SCUP
Webinar Recordings

Academic Program Portfolio Planning

Preparing to Thrive
Cover (Academic Program Portfolio Planning)
Published 2020
Presented by Steve Probst, Senior Partner, Gray Associates, Inc. (Moderator) | William Massy, Professor Emeritus and Former CFO, Stanford University; Former President, The Jackson Hole Higher Education Group, Inc. | Antoinette Farmer-Thompson, Deputy Vice President, Educational Outreach & Student Services, ASU University; Design Institute Expert in Residence; Former Dean and Senior Vice President, Institutional Effectiveness | Nicholas Santilli, Senior Director for Learning Strategy, Society for College and University Planning (SCUP); Professor Emeritus of Psychology, John Carroll University
Planning Types: Academic Planning

This is part one of a three-part program series, “Integrated Planning to Build a Thriving Academic Program Portfolio.” These discussions will help you build a strategic and sustainable program portfolio that is mission-centered, data-informed, student-centered, and focused on growth opportunities.

In a competitive landscape, it is more important than ever to ensure the programs you offer align with demand in the market. We will discuss the data you need, and where to find it to evaluate market demand for academic programs, including critical data on student demand that is often overlooked. Consider how to integrate this data into a comprehensive assessment framework that also considers margins, mission, and academic quality. Finally, we will describe a data-informed decision-making process that incorporates data with judgment from key stakeholders to form consensus around program decisions.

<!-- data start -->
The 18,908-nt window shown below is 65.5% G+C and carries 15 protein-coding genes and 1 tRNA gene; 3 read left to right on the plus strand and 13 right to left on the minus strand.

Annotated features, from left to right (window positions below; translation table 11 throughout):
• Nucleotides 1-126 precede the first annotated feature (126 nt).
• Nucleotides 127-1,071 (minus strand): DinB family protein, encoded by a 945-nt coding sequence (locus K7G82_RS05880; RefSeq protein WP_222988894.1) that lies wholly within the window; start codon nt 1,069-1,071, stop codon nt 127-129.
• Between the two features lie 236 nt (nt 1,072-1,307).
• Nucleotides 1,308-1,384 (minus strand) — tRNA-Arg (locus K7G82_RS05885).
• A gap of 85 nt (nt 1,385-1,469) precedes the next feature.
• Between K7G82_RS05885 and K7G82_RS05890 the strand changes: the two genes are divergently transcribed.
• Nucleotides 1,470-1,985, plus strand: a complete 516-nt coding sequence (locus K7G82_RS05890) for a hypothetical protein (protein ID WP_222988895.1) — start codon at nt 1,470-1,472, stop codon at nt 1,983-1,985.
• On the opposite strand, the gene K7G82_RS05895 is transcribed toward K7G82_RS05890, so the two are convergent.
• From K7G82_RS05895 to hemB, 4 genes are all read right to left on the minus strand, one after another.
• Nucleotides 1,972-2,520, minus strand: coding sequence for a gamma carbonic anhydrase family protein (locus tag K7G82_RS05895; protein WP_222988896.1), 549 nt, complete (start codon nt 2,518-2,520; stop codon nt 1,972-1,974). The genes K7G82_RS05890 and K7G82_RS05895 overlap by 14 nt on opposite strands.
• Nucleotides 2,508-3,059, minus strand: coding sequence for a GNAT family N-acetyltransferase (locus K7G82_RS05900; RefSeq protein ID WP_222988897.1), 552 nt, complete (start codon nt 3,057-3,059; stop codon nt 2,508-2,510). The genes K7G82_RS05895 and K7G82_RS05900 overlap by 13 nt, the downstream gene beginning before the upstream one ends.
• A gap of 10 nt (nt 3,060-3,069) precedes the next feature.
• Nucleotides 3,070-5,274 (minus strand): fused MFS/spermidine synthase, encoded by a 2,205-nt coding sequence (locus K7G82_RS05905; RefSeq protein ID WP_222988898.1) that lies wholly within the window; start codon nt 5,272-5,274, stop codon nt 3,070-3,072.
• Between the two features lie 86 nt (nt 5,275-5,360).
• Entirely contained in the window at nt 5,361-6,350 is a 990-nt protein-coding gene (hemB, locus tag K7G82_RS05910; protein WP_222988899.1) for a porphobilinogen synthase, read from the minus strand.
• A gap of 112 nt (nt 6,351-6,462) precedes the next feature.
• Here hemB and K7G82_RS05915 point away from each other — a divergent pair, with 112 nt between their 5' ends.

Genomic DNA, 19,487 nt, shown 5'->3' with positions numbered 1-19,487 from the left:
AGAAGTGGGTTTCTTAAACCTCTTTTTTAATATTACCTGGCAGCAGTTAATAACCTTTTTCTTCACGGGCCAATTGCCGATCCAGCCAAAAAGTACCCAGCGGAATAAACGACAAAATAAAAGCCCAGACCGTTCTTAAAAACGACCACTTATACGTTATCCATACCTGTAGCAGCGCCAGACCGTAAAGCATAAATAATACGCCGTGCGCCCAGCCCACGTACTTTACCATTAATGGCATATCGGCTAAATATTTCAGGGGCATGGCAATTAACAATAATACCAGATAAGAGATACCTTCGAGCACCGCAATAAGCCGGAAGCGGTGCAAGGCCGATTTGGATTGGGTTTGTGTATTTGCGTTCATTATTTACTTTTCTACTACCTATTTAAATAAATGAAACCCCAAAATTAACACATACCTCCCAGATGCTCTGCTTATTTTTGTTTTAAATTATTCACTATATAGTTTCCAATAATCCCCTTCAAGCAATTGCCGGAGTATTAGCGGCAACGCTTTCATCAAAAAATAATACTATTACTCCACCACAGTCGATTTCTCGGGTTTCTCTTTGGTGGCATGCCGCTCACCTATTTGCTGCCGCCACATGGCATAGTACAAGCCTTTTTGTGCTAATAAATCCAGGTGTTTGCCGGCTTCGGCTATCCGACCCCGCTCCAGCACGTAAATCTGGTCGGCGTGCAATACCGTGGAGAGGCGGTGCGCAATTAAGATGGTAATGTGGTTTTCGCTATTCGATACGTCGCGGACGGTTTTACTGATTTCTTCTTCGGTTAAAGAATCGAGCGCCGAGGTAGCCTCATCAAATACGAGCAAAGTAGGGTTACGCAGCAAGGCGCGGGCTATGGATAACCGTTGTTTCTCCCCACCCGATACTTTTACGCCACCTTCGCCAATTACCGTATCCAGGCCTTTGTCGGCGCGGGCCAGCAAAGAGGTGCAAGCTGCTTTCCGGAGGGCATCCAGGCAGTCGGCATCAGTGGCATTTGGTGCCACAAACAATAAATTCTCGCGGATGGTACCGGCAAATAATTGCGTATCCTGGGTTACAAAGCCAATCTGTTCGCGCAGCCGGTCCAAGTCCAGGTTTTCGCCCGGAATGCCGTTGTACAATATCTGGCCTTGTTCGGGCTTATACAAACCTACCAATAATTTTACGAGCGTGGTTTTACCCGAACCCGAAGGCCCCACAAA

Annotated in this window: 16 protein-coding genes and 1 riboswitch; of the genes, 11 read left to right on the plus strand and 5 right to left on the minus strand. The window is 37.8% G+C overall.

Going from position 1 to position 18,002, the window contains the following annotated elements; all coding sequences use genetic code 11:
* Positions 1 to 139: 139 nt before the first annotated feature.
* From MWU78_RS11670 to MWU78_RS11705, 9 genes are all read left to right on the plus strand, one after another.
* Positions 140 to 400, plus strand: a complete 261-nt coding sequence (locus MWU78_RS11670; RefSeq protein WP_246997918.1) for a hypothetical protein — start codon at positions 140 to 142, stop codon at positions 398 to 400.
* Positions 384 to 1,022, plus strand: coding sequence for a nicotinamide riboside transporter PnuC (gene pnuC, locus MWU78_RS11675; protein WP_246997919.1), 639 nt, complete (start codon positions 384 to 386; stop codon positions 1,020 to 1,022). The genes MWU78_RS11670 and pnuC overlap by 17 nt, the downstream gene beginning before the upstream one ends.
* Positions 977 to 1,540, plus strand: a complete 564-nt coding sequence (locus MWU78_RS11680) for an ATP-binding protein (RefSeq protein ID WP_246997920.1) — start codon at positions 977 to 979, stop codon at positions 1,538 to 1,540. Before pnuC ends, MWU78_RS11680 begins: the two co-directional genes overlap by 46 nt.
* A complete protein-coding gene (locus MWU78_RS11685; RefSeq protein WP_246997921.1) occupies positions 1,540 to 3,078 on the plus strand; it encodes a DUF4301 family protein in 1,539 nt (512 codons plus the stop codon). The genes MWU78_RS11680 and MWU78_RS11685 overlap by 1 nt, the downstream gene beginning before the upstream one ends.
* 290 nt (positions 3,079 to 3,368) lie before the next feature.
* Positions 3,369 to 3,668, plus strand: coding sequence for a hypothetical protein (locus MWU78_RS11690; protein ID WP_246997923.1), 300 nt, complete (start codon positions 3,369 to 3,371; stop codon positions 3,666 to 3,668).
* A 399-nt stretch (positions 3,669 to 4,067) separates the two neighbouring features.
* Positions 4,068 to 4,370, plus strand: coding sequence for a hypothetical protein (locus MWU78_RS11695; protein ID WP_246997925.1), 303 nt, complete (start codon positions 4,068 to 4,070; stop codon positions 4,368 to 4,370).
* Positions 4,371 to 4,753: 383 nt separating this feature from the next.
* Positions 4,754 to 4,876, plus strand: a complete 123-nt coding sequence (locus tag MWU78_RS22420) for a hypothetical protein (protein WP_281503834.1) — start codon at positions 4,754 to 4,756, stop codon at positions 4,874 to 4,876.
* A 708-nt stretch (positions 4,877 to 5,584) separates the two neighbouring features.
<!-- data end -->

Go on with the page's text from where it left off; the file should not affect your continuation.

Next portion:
Learning Outcomes:

  1. Identify appropriate sources of data on program-level student demand and competitive intensity.
  2. Understand the distinction between direct-preparation jobs and the more-varied actual post-degree career paths, and use information about both kinds of employment outcomes for program portfolio planning and to identify potential curriculum issues.
  3. Use a data-informed process to prioritize investments in program development, growth, or improvement, considering external market data as well as fit with the institution’s mission, financial implications, and academic goals and outcomes.
  4. Understand and value the distinction between a new-program idea that is just “pretty good”, versus one that is the best choice among all possibilities for the institution in its market.
  5. Understand a data-informed program planning process that builds consensus across academic, administrative, and faculty leaders.

Recorded 8/27/2020.

Slides:

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